A White House Trip Could Damage The Eagles’ Political Good Will

After all of the consternation and criticism levied at The White House from those inside the Philadelphia Eagles locker room, and all of the idiocy volleyed in their direction from the White House, Philadelphia Eagles head coach Doug Pederson recently announced the team will make an official White House visit. This comes days after White House deputy press secretary Lindsay Walters confirmed the Eagles has been invited to attend a June 5 affair. “President Trump looks forward to welcoming the Philadelphia Eagles to the White House on June 5 to celebrate their Super Bowl LII win,” Walters said in a statement.

The Philadelphia Eagles have several current or former roster players that were either in support of Colin Kaepernick or the protest movement in some form. Prominent among them are Chris Long and Malcolm Jenkins. Currently, four Philadelphia Eagles are on record as not having the slightest interest in going to visit Trump. Chris Long is from Charlottesville, Va., site of the violent white nationalist rally that resulted in the death of one woman, as well as several injuries. He dedicated his entire 2017 salary to programs supporting educational equality in Charlottesville and other cities where he has played professionally.  

The invitation date lands in the middle of Philadelphia’s organized team activities, which are scheduled for June 4-7. Eagles quarterback Carson Wentz said Tuesday he plans to attend, adding he doesn’t see the event as a “political thing” even if some of his teammates don’t feel the same way. Former Eagles wide receiver Torrey Smith and current running back LeGarrette Blount also said they do not plan to attend.

It was actually expected that the Eagles organization would officially accept any hand extended from the White House.  Despite speaking out against Trump’s attack on the NFL, even participating in a kneeling event, team owner Jeffrey Lurie’s disdain for Colin Kaepernick, as well as prior stances, revealed his true feelings.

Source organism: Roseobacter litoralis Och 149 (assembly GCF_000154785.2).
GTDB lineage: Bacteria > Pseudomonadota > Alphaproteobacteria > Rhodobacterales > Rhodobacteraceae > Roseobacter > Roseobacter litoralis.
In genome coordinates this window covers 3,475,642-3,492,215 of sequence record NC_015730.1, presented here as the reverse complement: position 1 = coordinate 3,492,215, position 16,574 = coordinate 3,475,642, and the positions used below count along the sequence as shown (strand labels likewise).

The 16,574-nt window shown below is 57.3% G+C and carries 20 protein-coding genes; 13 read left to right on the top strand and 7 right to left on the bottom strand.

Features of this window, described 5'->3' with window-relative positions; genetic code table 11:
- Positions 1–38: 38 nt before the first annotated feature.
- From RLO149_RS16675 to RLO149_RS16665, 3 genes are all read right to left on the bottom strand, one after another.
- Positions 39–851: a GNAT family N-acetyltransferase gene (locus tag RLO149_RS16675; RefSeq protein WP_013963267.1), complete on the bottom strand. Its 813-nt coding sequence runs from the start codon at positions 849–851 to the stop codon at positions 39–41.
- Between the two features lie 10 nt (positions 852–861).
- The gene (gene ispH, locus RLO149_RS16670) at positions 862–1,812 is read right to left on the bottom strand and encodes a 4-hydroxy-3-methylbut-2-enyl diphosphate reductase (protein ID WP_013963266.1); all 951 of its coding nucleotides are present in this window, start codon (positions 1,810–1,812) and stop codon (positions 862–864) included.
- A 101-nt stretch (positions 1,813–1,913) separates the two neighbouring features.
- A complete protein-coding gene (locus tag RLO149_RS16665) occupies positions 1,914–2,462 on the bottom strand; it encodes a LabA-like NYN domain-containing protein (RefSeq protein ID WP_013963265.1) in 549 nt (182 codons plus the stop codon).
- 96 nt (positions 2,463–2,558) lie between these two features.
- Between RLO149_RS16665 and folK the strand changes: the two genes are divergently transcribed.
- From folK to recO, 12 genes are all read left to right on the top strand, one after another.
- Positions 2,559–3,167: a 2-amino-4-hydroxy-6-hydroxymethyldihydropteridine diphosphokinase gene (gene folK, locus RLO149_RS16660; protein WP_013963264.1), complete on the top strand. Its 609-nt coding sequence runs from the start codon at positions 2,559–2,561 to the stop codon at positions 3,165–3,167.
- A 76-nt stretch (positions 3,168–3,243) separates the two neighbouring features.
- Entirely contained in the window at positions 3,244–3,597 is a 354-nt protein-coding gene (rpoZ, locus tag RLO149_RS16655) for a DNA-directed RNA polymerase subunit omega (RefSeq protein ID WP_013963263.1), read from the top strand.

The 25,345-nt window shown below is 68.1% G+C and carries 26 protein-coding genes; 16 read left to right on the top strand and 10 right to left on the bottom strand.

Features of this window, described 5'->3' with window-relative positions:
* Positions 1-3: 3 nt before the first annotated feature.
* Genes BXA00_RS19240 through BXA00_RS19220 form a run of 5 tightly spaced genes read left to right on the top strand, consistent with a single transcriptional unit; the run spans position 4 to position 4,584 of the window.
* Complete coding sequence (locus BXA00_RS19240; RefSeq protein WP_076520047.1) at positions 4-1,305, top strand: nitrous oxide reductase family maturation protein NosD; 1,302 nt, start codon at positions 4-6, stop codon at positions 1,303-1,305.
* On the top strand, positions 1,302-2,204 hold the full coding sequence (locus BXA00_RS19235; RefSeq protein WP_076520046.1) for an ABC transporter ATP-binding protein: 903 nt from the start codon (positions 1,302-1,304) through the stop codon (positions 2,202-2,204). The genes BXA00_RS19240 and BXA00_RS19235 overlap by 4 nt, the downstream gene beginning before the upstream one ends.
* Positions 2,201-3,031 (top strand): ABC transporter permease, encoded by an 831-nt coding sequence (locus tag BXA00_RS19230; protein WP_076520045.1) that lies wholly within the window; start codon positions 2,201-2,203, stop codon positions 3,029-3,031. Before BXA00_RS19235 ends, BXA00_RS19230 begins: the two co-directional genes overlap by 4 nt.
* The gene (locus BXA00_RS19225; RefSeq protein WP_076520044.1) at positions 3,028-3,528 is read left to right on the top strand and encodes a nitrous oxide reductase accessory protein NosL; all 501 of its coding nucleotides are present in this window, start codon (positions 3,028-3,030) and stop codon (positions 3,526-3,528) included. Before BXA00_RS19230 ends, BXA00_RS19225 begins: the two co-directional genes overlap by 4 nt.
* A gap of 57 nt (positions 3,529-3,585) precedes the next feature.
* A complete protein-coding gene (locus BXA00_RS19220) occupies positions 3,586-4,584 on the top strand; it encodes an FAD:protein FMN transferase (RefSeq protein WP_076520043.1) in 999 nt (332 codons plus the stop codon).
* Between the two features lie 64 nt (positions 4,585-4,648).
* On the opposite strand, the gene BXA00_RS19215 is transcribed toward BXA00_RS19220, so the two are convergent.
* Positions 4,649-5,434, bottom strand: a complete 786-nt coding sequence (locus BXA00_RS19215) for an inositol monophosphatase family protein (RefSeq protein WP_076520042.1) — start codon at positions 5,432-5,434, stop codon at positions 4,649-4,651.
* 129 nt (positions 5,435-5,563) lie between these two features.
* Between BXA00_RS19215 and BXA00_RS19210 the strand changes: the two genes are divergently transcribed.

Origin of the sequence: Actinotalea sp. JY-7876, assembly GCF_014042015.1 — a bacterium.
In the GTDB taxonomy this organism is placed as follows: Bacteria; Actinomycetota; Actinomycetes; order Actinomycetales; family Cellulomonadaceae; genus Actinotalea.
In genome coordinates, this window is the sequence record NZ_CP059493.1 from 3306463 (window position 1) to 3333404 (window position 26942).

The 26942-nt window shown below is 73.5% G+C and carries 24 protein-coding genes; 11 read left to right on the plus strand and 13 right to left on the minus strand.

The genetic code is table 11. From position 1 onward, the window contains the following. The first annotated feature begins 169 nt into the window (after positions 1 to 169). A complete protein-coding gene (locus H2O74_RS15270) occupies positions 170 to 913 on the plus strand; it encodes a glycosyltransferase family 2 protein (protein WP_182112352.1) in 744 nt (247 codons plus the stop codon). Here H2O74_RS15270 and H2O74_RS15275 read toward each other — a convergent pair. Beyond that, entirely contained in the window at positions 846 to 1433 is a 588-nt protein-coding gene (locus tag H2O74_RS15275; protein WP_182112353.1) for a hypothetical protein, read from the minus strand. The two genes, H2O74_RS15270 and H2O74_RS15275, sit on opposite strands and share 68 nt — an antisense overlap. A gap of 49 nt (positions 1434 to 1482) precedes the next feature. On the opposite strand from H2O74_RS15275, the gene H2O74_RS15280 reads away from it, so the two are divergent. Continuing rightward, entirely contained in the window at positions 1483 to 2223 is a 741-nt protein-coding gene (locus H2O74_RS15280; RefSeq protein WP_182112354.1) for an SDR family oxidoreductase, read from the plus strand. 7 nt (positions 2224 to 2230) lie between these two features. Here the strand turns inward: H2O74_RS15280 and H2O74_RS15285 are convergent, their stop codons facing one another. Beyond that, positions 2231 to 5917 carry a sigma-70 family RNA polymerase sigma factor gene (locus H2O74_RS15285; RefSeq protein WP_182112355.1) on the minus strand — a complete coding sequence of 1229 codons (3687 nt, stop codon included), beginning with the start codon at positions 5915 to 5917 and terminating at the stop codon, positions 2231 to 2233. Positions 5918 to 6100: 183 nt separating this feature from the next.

Can One Cheer for a Philly Super Bowl and Hate Jeffrey Lurie?

I don’t know how to feel about the Philadelphia Eagles making it to the Super Bowl. I’ve been a fan of the Eagles since I was a child growing up alongside the Delaware River, on the Jersey side. It was just the way it was, for the most part.

The following is an excerpt from an article questioning whether a brother can hate Lurie and still love the Eagles as an organization;

In the meantime, as America slowly, reluctantly, tumultuously wakes from its centuries old slumber regarding our collective racial reality, anomalies within the sphere of my fandom have occurred.  One was the Eagles handling of Riley Cooper.  You remember? The redneck wide receiver that got caught saying hell kick n*ggers ass on video?  

Yeah, he was only suspended for what amounted to a brief vacation. Then, they signed him again.  Damn! What was a conscientious, proud black Philadelphia Eagles fan to do? Especially agonizing was how Mike Vick, who was still trying to make the best of his second chance in the NFL, got played into giving Cooper a clean bill of health by defending him in the media.

Vick would later recount that Cooper never even said thank you.  This season, as Colin Kaepernick was seeking a job in the National Football League, and it became completely obvious that he was being blackballed, the denial of NFL owners persisted. However, the language that Lurie insisted on using, protesting the national anthem, for example, was off base.  It is a certainty that Lurie is aware that Colin Kaepernick, nor anyone else who kneels or raises a fist, is not protesting the national anthem, but racial injustices that persist in this country. 

While I respect anyone who decided they would like to go believing they’re doing so is not political, I’d counter by saying everything is political–especially since there’s a quasi-dictator in the White House.

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